Even as one of the Switch’s first big-budget games, The Legend of Zelda: Breath of the Wild, remains arguably the best title on the platform to this day. That puts considerable pressure on Nintendo to make Breath of the Wild 2 an even better game, but its predecessor wasn’t entirely perfect, so there are plenty of openings for improvement.
Many franchise fans consider Breath of the Wild to be one of the Zelda series’ best games ever, and it’s easy to see why. Nintendo’s first open-world game solved a lot of the issues prevalent in the genre. For example, games like Far Cry and Assassin’s Creed often present players with an infinite checklist of quests and activities on their worlds’ maps, but Breath of the Wild leaves its map blank, allowing players to explore at their own pace and discover interesting things along the way.
Still, while Breath of the Wild’s review scores and fan praise attest to its quality, some players have taken issue with a number of its less stellar attributes. Here are a few ways Breath of the Wild 2 could improve on its predecessor.
Traditional & Varied Dungeons
While Breath of the Wild‘s overworld is better than most games, its dungeons are among the worst in the Zelda series. It features only four, and each of them has the exact same aesthetic, with bosses that feel like slightly modified copies of one another. When Breath of the Wild 2‘s reveal trailer featured Link and Zelda exploring some kind of underground area, fans speculated it could mean the return of traditional dungeons. If so, Breath of the Wild 2‘s dungeons should be varied in both theme and structure, with distinct visuals and unique boss battles that make them more than just boring checkpoints along the game’s progression.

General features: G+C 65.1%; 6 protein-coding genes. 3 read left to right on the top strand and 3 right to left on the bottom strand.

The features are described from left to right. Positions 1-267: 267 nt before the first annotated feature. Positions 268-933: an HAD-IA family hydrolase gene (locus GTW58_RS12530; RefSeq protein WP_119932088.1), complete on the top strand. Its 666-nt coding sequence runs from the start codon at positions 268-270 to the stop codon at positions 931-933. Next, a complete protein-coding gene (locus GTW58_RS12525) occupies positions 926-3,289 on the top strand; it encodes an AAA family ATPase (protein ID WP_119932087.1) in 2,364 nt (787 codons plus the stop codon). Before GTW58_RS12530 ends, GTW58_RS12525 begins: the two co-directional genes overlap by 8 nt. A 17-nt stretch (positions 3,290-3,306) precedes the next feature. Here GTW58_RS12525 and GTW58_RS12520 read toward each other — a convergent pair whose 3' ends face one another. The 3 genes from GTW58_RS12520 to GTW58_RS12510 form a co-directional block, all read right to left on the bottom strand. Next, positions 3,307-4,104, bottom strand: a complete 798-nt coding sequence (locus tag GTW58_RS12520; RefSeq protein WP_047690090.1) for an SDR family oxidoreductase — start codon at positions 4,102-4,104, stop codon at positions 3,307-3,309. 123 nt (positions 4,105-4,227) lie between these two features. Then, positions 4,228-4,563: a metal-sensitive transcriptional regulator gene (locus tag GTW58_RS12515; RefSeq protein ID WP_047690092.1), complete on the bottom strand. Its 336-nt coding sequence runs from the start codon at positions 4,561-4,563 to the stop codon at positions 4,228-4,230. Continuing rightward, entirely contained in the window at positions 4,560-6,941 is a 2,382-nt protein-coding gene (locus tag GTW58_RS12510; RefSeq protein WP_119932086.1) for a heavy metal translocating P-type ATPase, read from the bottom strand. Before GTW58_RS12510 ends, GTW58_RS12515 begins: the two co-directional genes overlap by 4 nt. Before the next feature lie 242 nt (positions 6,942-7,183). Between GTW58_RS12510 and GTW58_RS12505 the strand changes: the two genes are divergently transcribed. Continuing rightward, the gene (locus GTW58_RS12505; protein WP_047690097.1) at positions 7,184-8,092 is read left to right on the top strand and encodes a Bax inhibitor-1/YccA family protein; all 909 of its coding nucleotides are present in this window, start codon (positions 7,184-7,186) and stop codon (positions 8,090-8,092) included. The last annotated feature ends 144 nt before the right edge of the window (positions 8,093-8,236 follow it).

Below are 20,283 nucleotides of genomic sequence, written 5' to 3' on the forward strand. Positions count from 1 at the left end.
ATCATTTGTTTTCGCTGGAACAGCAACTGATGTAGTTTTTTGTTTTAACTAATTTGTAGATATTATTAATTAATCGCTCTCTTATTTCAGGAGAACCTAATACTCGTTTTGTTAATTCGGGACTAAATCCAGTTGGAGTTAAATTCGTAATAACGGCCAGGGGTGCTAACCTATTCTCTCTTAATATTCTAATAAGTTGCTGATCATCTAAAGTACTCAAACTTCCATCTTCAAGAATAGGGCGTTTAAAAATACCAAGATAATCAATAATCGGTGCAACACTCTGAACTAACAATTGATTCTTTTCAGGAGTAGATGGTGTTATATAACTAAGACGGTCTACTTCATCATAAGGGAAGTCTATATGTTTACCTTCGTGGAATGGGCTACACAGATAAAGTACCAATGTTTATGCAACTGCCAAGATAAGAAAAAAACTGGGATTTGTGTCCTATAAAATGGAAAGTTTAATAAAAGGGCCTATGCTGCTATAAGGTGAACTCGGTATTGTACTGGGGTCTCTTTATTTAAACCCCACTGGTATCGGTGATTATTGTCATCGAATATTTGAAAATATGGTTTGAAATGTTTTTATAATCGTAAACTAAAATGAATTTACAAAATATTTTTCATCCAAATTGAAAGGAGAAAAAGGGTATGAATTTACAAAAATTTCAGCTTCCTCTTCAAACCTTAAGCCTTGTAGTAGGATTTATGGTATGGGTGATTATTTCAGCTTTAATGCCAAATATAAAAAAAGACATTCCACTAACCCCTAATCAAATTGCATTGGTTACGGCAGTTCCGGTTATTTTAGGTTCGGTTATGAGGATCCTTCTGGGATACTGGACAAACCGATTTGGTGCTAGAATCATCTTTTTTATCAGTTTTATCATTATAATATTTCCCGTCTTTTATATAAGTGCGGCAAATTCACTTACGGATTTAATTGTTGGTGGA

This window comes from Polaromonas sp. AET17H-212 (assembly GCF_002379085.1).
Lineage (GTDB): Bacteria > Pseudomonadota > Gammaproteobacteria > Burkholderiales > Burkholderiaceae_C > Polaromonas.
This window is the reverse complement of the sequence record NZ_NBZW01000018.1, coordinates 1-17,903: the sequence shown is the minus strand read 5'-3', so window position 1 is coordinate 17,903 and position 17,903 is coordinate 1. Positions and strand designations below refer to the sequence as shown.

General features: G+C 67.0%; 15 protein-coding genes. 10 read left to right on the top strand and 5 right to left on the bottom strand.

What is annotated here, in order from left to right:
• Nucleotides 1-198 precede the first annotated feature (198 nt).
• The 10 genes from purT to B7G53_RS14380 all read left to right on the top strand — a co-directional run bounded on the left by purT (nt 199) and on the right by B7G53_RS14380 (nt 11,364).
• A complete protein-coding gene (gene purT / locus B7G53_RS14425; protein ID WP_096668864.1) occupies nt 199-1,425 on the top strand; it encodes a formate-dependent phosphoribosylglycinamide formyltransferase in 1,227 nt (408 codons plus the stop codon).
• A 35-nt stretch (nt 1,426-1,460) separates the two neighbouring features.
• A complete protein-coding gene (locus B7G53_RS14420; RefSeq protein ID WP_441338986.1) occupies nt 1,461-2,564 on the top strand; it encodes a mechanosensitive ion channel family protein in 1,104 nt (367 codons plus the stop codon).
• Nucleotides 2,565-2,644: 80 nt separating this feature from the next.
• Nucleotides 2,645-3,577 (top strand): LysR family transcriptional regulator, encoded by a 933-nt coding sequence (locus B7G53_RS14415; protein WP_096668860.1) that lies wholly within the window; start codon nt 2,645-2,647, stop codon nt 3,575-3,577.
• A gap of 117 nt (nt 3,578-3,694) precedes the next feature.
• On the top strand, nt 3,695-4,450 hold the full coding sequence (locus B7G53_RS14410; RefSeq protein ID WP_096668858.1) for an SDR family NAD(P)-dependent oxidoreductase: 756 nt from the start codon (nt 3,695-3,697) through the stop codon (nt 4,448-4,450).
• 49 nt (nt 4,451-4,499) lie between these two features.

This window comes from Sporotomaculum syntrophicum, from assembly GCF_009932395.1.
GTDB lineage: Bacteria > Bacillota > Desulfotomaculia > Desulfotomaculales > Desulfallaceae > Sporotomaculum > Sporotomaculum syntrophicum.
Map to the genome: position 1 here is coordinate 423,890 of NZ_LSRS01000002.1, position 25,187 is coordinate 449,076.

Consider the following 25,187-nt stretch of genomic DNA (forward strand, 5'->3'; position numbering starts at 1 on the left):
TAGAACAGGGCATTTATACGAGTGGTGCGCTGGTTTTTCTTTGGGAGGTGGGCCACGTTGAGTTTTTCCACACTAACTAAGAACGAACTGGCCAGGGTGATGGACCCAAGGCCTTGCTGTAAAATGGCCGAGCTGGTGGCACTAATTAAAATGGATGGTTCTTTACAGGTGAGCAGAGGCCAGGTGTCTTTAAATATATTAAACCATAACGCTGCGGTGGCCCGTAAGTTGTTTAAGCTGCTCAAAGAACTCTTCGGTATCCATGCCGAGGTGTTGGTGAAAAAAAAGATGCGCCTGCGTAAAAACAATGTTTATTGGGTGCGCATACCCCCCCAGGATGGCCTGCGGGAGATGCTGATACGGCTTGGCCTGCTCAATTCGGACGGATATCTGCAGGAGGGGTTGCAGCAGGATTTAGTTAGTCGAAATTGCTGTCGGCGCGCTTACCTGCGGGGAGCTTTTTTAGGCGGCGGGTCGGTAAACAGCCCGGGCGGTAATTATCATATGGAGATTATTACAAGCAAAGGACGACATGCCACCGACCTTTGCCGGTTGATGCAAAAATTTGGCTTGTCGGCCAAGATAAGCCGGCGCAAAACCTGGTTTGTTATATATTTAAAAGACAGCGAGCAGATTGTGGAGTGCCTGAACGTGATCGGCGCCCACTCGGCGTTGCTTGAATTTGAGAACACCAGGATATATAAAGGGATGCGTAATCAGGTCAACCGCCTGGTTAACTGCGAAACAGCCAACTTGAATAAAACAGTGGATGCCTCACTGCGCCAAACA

Better Weapon Durability System
Breath of the Wild‘s most hated feature, by far, is its frustrating weapon durability system. Players and reviewers criticized weapon durability for being unsatisfying and just plain annoying, but the real problem with Breath of the Wild’s weapon durability is how it affects the endgame. Eventually, players inevitably end up with an inventory full of undamaged, high-quality weapons, at which point there’s virtually no reason to engage in combat at all, since the main reason to take on enemies is to get better gear. It takes a lot of the fun out of what would otherwise be an entertaining combat system. Breath of the Wild 2 should attempt to more carefully balance the distribution of powerful weapons in the endgame, the durability of said weapons, and the amount of inventory space a player is given. Either that, or just cut the system altogether.
A More Consequential Story
Another area the first game struggles is in its storytelling. While Breath of the Wild’s flashbacks succeed in both humanizing Zelda and getting around the infamous and awkward “ludonarrative dissonance” problem many open-world games run into, they also distance players from the story a great deal. Since the world is already destroyed and Zelda is essentially in stasis until Link gets around to saving her, there’s very little stakes to the main plot. Link can basically goof off until he’s ready. Breath of the Wild 2‘s story should take a more active approach, involving players in significant events as they unfold in real time.
After the reveal trailer starred a short-haired Zelda accompanying Link on his travels, fans theorized a playable Zelda in Breath of the Wild 2 could finally happen. This would be a major step in improving the series’ rocky history with representation, giving Zelda the power to save herself (or even Link) for once – not to mention the simple appeal of such a well-known character getting a starring role for the first time. Evidence fans point to does make it seem like a real possibility, but whether Nintendo will actually deliver on this much-requested Breath of the Wild 2 feature is yet to be seen.
The Legend of Zelda: Breath of the Wild was released for the Nintendo Switch and Wii U on March 3, 2017.